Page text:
• Improving communication skills
  • Learning to process and channel negative moods and emotions such as anger without harming oneself and others

What are the risk factors for Intermittent explosive disorder?

The risk factors for intermittent explosive disorder are listed below.

  • History of other mental health disorders 
  • History of physical abuse
  • Being male
  • History of substance abuse
  • Having experienced emotional trauma
  • Exposure to explosive behaviors in childhood

According to a study on the cross-national epidemiology of DSM-IV intermittent explosive disorder published in Psychological Medicine, the lifetime prevalence of IED in different countries ranged from 0.1 to 2.7%, and the most significant risk factors for this disorder include:

  • Gender (male)
  • Young age
  • Being socially disadvantaged
  • Early exposure to violence, especially during childhood
  • Experiencing coexisting disorders, such as alcohol abuse and depression

What are the statistics on Intermittent explosive disorder?

The statistics of intermittent explosive disorder reveal that around 7.3% of adults in the United States are affected. According to the National Institutes of Health, depending on how broadly the condition is defined, up to 7.3% or 11.5 to 16 million adults in the U.S. suffer from intermittent explosive disorder. 

Additionally, according to a study on the cross-national epidemiology of DSM-IV intermittent explosive disorder published in Psychological Medicine, the lifetime prevalence of IED in the general adult population is 1% to 4%, while the 12-month prevalence ranges from 1% to 3%.

A study on the intermittent explosive disorder subtypes in the general population published in the Epidemiology and Psychiatric Sciences found that the lifetime prevalence of intermittent explosive disorder in all countries was 0.8%. Of these, 73% of people experienced anger attacks that damaged property and harmed other individuals.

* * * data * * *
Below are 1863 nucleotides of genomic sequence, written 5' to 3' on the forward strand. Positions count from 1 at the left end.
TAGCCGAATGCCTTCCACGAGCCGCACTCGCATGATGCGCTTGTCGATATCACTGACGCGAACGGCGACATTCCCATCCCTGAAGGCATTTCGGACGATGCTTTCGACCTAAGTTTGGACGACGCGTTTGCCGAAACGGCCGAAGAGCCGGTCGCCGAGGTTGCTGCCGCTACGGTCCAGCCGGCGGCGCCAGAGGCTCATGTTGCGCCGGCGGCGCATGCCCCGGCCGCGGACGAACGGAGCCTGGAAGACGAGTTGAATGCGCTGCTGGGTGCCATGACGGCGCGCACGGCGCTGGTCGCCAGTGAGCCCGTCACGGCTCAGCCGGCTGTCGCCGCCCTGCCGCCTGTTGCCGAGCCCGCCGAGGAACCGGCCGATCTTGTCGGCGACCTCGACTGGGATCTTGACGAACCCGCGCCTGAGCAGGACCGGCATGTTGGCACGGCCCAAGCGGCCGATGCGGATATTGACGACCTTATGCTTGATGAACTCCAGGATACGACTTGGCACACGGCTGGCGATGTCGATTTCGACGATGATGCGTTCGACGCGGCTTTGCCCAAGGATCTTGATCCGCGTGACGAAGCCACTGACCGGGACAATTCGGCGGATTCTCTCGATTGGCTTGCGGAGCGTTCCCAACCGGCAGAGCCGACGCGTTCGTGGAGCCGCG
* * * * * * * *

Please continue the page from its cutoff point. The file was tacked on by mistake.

How do you treat Intermittent explosive disorder?

Treatment of intermittent explosive disorder involves a combination of therapy and medications. 

The main objective of therapies is to help patients adopt coping mechanisms that will allow them to react to negative stimuli in a healthy manner. It also involves learning how to deal with the disorder and identify negative thoughts and patterns to replace them with positive ones. 

The most effective therapy for IED is cognitive-behavioral therapy (CBT). This type of behavioral therapy works by helping patients identify the situations and behaviors that trigger fits of anger or aggressive responses. At the same time, patients learn to manage anger and control inadequate responses through relaxation techniques, cognitive restructuring, and improving problem-solving and communication skills. CBT helps people with IED develop skills to manage impulse aggression in response to non-provocative stimuli.